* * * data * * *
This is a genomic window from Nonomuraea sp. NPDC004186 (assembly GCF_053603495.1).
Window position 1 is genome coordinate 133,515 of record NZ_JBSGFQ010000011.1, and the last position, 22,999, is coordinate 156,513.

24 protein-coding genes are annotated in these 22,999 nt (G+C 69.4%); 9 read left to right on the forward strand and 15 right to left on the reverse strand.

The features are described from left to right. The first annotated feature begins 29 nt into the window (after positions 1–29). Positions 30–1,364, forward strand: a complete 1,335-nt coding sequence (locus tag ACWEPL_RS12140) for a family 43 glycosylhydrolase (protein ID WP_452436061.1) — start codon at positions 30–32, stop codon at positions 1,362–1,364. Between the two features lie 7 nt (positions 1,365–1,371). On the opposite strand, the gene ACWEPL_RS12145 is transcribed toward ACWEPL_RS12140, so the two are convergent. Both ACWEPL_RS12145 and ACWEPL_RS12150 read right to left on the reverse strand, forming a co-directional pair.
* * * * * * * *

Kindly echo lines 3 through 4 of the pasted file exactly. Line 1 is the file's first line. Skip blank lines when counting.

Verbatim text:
24 protein-coding genes are annotated in these 22,999 nt (G+C 69.4%); 9 read left to right on the forward strand and 15 right to left on the reverse strand.

The features are described from left to right. The first annotated feature begins 29 nt into the window (after positions 1–29). Positions 30–1,364, forward strand: a complete 1,335-nt coding sequence (locus tag ACWEPL_RS12140) for a family 43 glycosylhydrolase (protein ID WP_452436061.1) — start codon at positions 30–32, stop codon at positions 1,362–1,364. Between the two features lie 7 nt (positions 1,365–1,371). On the opposite strand, the gene ACWEPL_RS12145 is transcribed toward ACWEPL_RS12140, so the two are convergent. Both ACWEPL_RS12145 and ACWEPL_RS12150 read right to left on the reverse strand, forming a co-directional pair.